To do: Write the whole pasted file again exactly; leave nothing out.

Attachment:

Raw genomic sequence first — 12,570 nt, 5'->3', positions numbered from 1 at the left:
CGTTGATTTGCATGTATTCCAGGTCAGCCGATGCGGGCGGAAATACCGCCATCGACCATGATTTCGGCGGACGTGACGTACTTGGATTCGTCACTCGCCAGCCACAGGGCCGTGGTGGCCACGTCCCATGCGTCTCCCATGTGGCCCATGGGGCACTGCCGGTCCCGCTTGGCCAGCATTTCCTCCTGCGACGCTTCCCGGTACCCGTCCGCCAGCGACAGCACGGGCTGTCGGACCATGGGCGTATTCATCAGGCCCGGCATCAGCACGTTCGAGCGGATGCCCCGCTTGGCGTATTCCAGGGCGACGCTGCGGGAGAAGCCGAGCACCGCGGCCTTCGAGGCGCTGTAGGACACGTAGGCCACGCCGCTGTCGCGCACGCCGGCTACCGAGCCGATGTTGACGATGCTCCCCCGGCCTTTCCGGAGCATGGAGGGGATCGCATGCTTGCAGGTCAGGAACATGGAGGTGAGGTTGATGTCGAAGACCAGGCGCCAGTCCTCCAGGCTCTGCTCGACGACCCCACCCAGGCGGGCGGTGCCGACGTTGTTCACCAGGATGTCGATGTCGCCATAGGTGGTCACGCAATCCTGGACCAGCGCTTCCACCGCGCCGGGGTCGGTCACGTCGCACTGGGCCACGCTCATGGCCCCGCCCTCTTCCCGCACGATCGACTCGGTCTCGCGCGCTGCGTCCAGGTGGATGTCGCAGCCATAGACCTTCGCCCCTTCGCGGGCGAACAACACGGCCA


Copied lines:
Raw genomic sequence first — 12,570 nt, 5'->3', positions numbered from 1 at the left:
CGTTGATTTGCATGTATTCCAGGTCAGCCGATGCGGGCGGAAATACCGCCATCGACCATGATTTCGGCGGACGTGACGTACTTGGATTCGTCACTCGCCAGCCACAGGGCCGTGGTGGCCACGTCCCATGCGTCTCCCATGTGGCCCATGGGGCACTGCCGGTCCCGCTTGGCCAGCATTTCCTCCTGCGACGCTTCCCGGTACCCGTCCGCCAGCGACAGCACGGGCTGTCGGACCATGGGCGTATTCATCAGGCCCGGCATCAGCACGTTCGAGCGGATGCCCCGCTTGGCGTATTCCAGGGCGACGCTGCGGGAGAAGCCGAGCACCGCGGCCTTCGAGGCGCTGTAGGACACGTAGGCCACGCCGCTGTCGCGCACGCCGGCTACCGAGCCGATGTTGACGATGCTCCCCCGGCCTTTCCGGAGCATGGAGGGGATCGCATGCTTGCAGGTCAGGAACATGGAGGTGAGGTTGATGTCGAAGACCAGGCGCCAGTCCTCCAGGCTCTGCTCGACGACCCCACCCAGGCGGGCGGTGCCGACGTTGTTCACCAGGATGTCGATGTCGCCATAGGTGGTCACGCAATCCTGGACCAGCGCTTCCACCGCGCCGGGGTCGGTCACGTCGCACTGGGCCACGCTCATGGCCCCGCCCTCTTCCCGCACGATCGACTCGGTCTCGCGCGCTGCGTCCAGGTGGATGTCGCAGCCATAGACCTTCGCCCCTTCGCGGGCGAACAACACGGCCA